The horn-playing at the symphony’s beginning beautifully set the atmosphere, carried forward by soulful wind-playing, building the tensions towards the allegro’s snappy beginning, both winds and strings excitingly on the button! Ridgewell kept things on a tight rein throughout, getting good ensemble from the players, though I thought he might have allowed the second allegro subject a bit more breathing-space, the players sounding a little “pushed” here and there. However, the lead-back to the horn’s repeat of its opening solo was nicely controlled, the playing leaving us eager for more.

The March was beautifully brought into being, even if the strings seemed to want to slightly push ahead of the winds’ pointed drolleries – when the march rhythms resumed after the heart-easing middle-section, some of the opening “swagger” seemed by then flattened out, but the grandly ceremonial utterance of the “tune” was brought off nicely by strings and brasses. The Scherzo was a mixed bag, with the dovetailed syncopated figures struggling at times to “fit themselves in” – however the Trio worked beautifully, with the winds enjoying themselves, the flutes being especially on the ball (a lovely solo over pizzicato strings), and with clarinets, oboes and bassoons in full accord.

Altogether, a most successful concert, and a heart-warming way to conclude a somewhat troubled season – and how encouraging to be given notice of the orchestra’s plans for 2022 as well, consisting of four varied concerts, the first commemorating the band’s 50th Anniversary season! One wishes all involved in the undertaking the very best for it!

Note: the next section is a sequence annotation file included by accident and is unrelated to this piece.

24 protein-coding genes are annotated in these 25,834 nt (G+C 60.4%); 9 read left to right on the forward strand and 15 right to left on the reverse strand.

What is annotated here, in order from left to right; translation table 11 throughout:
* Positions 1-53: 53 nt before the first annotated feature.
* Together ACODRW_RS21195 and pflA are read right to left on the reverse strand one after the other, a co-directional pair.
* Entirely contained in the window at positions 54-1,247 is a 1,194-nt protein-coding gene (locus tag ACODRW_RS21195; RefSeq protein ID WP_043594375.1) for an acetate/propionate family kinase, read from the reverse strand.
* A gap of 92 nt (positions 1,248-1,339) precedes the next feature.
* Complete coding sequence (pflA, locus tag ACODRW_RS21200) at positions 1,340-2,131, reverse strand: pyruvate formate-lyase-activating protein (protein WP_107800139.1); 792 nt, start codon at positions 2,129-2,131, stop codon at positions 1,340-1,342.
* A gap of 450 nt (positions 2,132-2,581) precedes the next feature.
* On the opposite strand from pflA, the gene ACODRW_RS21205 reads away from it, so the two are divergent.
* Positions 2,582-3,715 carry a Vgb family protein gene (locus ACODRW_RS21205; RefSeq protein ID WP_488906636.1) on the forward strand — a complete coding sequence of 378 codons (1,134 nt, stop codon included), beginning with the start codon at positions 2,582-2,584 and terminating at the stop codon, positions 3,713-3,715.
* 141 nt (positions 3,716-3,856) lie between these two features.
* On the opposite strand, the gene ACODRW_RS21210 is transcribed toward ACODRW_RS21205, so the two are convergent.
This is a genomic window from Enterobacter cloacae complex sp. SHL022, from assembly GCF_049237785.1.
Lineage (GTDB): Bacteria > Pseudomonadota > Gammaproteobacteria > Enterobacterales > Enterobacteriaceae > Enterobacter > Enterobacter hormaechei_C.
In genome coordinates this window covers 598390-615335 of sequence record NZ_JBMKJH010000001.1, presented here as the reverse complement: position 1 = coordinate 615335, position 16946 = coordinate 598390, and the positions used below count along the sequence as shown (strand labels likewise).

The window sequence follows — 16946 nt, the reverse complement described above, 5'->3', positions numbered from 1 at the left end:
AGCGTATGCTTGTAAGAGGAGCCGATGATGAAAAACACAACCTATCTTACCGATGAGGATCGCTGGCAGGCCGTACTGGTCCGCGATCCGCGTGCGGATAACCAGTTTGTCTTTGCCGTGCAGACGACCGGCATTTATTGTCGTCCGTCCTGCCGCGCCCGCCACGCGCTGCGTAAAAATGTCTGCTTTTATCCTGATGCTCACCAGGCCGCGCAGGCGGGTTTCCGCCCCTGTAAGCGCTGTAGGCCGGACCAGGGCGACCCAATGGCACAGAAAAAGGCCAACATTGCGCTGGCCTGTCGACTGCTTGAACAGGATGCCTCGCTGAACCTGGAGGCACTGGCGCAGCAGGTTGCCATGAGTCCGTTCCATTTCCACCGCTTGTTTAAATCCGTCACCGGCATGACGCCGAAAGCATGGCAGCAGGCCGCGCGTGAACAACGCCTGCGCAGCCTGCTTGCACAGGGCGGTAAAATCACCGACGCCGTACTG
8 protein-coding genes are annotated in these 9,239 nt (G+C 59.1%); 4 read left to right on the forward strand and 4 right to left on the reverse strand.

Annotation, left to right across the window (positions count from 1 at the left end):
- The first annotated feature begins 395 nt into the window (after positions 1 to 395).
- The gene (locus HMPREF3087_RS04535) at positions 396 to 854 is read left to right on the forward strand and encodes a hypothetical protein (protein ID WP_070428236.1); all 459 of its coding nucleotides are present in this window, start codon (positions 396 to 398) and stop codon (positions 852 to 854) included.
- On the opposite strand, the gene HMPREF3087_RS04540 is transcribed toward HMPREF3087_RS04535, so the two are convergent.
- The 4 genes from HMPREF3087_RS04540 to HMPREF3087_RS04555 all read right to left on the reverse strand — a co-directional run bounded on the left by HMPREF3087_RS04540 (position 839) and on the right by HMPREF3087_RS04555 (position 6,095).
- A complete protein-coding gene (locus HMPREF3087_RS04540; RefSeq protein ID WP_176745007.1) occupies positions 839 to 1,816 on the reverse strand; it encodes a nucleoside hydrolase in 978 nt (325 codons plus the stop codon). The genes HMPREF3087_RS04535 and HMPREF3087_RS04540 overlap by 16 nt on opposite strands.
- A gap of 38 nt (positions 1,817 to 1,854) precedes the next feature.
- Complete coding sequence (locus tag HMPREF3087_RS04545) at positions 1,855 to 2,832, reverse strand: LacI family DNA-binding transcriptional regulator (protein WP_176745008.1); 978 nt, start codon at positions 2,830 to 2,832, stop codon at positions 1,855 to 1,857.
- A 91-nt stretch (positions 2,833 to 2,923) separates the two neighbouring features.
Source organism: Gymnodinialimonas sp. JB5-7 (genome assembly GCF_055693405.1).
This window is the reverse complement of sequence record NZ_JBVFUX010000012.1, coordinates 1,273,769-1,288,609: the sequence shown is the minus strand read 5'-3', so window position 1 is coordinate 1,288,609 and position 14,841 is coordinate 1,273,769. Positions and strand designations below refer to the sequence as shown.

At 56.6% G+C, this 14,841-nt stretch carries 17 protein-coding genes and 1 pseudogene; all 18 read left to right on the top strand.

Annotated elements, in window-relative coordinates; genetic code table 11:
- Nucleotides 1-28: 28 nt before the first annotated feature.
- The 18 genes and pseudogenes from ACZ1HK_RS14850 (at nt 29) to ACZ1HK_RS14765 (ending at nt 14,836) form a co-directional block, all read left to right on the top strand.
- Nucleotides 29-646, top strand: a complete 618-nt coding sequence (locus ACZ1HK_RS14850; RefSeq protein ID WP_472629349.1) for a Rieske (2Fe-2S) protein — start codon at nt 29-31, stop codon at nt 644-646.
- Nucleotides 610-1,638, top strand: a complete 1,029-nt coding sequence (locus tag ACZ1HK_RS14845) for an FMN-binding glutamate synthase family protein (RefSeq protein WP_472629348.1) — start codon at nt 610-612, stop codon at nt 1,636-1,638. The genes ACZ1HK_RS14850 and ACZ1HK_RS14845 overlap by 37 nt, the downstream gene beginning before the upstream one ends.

Unfamiliar music given a chance to shine in characterful performances at St. Andrew’s

St. Andrew’s Luchtime Concert Series presents:
Music for Flute and Piano

Aaron Copland: Duo for Flute and Piano
Claude Debussy: En bateau
Mel Bonis: Sonata for Flute and Piano in C-sharp minor

St. Andrews on the Terrace

Wednesday, 18 November 2020

One of the great joys of the lunch time concerts at St. Andrews on the Terrace is that these provide opportunities to hear some of the talented artists living among us, the other is to hear music that otherwise is seldom performed. Rebecca Steel is one of the most experienced flautists around, having played with orchestras both overseas and here in Wellington and Christchurch. Kris Zuelicke moved from Germany to New Zealand. Here she added to her skills as an accomplished pianist a doctorate in harpsichord performance. The programme they presented is largely unknown. Mel Bonis, though a prolific French composer, who studied with César Franck and wrote some 300 works, is largely forgotten. Writing music was not a respectable profession for a woman at her time. Copland has a regular place in the repertoire, but the Duo for Flute and Piano, though a substantial work, is not often played. Debussy is, of course, a major figure, but his popular En bateau is better known in its original four-hand piano version as part of the Le Petite Suite, than in this arrangement for flute and piano.

Copland’s  Duo for Flute and Piano opens with a haunting flute solo, that sets the mood which is typical of Copland – an evocative distant, lonely American prairie sound. Think of the Call of the Wild. The second movement is melancholic, well suited to the timbre of the flute. It is intense, touching music. As a contrast, the last movement is spirited, joyful. It is a challenging work for the flute, that requires clarity of phrasing and articulation.

Debussy’s En bateau is a sweet, charming little piece, suggesting gently undulating waves on some peaceful water. Played on the flute it has a special endearing quality.